The moral of the story: Not having the drive and determination to write for your blog doesn’t make you a slacker.

 

Fortunately, my business hasn’t seemed to suffer as a result of my silence in this space, but if you count on your company blog to draw in traffic and produce leads the same might not be true for you.

 

So, what can you do if you’re overwhelmed with your other business obligations and undermotivated to write for your blog?

 

A few ideas:

 

  • Schedule dedicated time for the task. Just knowing you’ve planned for it and aren’t cutting into the time you should be doing something else might help you put your mind to it.

 

  • Pick a topic you’re pumped up about. When you’re enthused about the subject matter, it’s far more enjoyable to write about it.

 

  • Break up the work. Instead of sitting down for hours to write a post, do it in three shorter sessions: One for research and jotting down rough ideas; a second for organizing those ideas and writing a draft; and a third for editing and fine tuning.

 

  • Hire someone to write for you. If you know you absolutely won’t get to it or if you just plain aren’t “feeling it,” don’t force it. Your time will be better spent on other work that’s critical to your business success and you’ll have the posts you need to keep your marketing efforts on track.

 

The next time you find yourself in the midst of a blog writing slump, find some comfort knowing you’re not alone. It happens to all of us—and you have ways around it.

 

Your turn: What frustrates you most about writing slumps? How do you overcome them?

 

One Blogging Shortcut To Slash The Time You Spend Writing

Don Purdum of Unveil The Web recently wrote a blog post about how to write a blog post in 15 minutes or less using the Alarm ClockDragon Dictation app for IOS.

 

Naturally, it caught my attention. I’m always game for saving time if quality isn’t compromised in the process.

 

Although I personally doubted my ability to write a substantive, polished blog post in 15 minutes using any trick of the trade, I wanted to find out if dictating a post would make me more efficient.

 

I almost looked into buying Dragon Dictation on Android, but then realized I could convert voice to text using the Gmail app on my phone.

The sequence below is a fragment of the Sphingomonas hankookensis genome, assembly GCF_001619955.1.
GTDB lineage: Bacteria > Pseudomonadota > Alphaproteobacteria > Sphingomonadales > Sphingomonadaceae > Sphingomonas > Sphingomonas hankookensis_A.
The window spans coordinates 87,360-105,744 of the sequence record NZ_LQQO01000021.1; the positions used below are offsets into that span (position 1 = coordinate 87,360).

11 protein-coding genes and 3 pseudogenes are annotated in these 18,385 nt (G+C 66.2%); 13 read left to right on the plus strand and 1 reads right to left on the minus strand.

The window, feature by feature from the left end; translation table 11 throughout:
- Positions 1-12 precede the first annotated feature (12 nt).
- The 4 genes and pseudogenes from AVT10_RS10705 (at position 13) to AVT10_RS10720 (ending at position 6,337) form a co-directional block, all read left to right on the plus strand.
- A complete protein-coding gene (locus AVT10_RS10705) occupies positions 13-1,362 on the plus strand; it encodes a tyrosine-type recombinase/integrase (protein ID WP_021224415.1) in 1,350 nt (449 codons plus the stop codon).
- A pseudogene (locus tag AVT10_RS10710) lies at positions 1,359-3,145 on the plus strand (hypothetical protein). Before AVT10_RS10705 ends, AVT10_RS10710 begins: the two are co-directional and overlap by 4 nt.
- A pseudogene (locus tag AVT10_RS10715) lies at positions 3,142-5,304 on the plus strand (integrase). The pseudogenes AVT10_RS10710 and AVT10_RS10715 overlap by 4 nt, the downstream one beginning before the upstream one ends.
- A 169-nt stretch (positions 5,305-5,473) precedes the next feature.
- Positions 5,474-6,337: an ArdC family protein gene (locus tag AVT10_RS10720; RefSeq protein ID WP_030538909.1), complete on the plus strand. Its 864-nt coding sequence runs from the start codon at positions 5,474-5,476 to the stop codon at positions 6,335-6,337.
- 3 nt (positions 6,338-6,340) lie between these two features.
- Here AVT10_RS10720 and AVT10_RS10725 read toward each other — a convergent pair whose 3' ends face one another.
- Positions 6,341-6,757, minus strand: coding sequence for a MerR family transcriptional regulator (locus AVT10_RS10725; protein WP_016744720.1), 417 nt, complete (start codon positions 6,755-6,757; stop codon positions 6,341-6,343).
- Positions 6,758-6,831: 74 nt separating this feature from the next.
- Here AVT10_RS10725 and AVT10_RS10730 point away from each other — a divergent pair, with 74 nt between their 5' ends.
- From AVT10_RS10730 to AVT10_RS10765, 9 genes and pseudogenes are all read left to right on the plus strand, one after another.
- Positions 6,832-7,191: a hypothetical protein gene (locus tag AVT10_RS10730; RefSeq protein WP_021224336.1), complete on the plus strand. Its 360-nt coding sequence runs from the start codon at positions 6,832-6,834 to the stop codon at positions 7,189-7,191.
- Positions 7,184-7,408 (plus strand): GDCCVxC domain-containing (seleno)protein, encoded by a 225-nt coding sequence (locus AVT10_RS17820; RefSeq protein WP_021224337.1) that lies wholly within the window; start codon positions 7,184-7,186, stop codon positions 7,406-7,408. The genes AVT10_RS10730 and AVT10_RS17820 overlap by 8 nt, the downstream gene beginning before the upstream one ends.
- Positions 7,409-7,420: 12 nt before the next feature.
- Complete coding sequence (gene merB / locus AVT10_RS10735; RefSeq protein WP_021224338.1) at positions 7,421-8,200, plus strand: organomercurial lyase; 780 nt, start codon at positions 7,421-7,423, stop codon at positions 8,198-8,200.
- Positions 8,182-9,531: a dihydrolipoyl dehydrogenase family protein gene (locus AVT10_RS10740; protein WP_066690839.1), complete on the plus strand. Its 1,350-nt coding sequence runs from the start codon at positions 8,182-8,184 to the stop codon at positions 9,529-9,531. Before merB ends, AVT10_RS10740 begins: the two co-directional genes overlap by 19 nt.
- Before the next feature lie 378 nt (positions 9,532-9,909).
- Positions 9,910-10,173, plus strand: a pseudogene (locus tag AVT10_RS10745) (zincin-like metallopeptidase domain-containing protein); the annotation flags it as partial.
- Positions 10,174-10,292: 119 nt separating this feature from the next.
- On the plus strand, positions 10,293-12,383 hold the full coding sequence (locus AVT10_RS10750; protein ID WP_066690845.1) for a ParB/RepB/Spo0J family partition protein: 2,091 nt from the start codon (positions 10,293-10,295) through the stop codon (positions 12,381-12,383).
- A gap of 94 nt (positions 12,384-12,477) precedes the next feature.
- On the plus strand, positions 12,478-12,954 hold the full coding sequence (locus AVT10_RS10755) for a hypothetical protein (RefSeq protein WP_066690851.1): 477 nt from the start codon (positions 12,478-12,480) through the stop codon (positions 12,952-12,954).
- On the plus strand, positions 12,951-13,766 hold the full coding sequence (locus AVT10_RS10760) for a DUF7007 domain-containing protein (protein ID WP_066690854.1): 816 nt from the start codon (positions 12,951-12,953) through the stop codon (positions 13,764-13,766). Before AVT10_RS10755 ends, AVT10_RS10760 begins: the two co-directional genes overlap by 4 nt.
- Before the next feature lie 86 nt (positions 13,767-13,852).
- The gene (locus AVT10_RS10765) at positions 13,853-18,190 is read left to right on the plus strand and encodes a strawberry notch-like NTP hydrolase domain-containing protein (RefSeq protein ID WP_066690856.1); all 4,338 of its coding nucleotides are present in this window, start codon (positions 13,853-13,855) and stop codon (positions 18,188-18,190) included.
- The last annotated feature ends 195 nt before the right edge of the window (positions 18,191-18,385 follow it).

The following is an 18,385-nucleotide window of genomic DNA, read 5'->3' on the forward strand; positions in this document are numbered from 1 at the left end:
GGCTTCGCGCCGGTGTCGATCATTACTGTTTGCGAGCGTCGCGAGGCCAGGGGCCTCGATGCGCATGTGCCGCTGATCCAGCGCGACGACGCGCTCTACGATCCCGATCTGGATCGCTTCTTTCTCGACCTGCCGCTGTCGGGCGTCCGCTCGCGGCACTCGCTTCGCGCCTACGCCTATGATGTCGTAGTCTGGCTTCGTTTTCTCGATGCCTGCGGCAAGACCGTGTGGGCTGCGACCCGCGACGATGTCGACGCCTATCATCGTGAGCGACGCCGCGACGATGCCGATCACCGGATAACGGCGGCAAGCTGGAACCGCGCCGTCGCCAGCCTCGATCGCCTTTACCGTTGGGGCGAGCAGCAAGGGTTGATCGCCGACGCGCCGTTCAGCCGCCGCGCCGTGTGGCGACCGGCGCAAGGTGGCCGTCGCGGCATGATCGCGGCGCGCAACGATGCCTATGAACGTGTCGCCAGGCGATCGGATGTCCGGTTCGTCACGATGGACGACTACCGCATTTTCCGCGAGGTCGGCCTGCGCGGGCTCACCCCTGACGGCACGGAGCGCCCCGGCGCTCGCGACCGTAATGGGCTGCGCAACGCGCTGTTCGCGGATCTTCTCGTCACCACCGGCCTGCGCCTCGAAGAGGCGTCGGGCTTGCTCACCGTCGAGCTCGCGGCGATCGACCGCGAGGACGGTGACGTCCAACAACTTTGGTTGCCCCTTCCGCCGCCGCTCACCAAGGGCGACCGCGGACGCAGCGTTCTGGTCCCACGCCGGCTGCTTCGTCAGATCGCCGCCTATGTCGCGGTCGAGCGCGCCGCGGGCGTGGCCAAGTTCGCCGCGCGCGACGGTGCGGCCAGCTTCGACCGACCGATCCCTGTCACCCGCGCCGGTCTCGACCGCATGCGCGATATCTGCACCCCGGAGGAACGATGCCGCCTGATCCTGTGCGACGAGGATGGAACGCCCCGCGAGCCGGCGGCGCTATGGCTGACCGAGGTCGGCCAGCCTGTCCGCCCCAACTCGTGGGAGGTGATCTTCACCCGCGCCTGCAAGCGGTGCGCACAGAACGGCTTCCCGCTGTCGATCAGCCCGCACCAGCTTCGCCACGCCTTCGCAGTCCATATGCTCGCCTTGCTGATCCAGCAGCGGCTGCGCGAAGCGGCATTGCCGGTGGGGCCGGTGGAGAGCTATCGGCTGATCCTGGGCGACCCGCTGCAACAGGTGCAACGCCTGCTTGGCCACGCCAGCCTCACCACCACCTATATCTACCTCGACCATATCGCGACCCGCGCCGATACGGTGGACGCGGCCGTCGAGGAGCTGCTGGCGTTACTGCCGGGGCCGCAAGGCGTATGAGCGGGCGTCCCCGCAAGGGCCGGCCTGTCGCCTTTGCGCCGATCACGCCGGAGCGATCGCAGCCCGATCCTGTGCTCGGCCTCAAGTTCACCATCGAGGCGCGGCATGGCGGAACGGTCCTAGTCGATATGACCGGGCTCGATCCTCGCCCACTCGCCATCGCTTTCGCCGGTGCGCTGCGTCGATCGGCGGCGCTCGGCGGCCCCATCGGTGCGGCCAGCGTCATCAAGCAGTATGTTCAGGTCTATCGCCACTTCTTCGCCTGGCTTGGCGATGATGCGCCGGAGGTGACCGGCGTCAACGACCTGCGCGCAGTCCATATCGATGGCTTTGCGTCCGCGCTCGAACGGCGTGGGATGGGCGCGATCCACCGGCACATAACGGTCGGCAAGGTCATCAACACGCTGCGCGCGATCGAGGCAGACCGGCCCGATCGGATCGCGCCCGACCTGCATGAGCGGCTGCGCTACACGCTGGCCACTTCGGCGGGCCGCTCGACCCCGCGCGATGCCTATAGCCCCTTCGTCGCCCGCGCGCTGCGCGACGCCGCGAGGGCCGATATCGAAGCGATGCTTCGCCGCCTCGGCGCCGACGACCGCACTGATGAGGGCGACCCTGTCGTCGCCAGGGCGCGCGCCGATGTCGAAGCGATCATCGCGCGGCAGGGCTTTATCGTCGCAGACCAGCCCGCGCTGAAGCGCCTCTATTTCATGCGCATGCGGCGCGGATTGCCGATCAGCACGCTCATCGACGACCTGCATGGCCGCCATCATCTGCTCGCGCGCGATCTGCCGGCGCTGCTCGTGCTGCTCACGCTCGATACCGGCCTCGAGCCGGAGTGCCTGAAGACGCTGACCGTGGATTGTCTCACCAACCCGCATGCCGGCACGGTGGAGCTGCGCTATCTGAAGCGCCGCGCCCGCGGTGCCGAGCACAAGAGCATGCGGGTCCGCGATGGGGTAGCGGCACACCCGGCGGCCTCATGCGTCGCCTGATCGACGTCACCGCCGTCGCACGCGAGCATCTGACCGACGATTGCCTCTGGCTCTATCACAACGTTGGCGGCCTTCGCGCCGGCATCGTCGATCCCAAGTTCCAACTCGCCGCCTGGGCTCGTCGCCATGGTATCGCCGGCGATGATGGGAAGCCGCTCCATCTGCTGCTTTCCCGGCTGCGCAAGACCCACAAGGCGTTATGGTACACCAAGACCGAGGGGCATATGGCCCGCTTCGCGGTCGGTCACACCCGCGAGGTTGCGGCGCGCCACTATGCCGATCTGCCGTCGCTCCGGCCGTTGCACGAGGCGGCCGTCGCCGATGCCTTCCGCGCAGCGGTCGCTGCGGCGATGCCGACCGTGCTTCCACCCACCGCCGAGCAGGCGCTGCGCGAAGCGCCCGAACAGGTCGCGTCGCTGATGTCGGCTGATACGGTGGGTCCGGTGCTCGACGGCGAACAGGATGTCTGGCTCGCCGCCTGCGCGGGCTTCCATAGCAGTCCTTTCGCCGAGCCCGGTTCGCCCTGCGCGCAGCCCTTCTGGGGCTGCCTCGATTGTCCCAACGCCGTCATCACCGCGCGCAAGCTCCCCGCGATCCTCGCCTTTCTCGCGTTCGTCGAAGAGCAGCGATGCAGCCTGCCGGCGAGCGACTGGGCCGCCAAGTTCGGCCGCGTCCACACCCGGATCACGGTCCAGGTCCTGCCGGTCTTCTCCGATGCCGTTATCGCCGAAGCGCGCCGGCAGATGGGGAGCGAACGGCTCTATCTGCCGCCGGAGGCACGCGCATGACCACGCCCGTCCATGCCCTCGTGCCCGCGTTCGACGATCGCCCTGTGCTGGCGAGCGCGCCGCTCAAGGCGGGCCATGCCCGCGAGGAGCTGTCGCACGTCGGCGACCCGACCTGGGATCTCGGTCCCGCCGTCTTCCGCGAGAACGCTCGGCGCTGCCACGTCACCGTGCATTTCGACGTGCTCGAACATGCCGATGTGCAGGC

Yep. Gmail. The capability of dictating an email has been there for a long time, but I’ve very rarely used it. I never really found the need or desire to—until now.

 

So, I thought I’d give it a try.

 

  1. I dictated a very rough 572-word draft of this post in 8 minutes while sitting in my Jeep waiting for my daughter after her play rehearsal at school.
  2. I then copied the text from Gmail into Word.
  3. And then I edited the draft to create what you’re reading here.

 

How Did Dictating a Blog Post In Gmail Go?

All in all, it appears Gmail’s speech-to-text feature functions much like how Don described Dragon Dictation does.

It spells most words correctly—with a few exceptions here and there. And with the proper voice prompts, it adds punctuation. When instructed, it adds commas, periods, question marks, exclamation points, and colons. I found I needed to use the singular form (e.g., “comma” vs. “commas”) for the app to recognize and insert the marks; otherwise it would spell out the word. I could also start new paragraphs by saying, “new paragraph.” Semicolons and parentheses evaded me, so I’ll have to do some research to see if there’s a way to “talk” them into the text.

 

A Couple Of Gmail Speech-To-Text Quirks

  • If I paused too long between words or sentences, I’d need to tap the microphone in the app to continue recording.
  • I haven’t figured out how to command it to backspace if I want to remove what I said or correct a spelling error. But you can use the manually backspace icon next to the microphone to accomplish that.

 

A Happy Ending: Newfound Blogging Efficiency

This 522-word post required a total of 54 minutes to compose and edit. I estimate it would have taken me approximately an hour and a half without using the Gmail voice-to-text feature for the initial draft.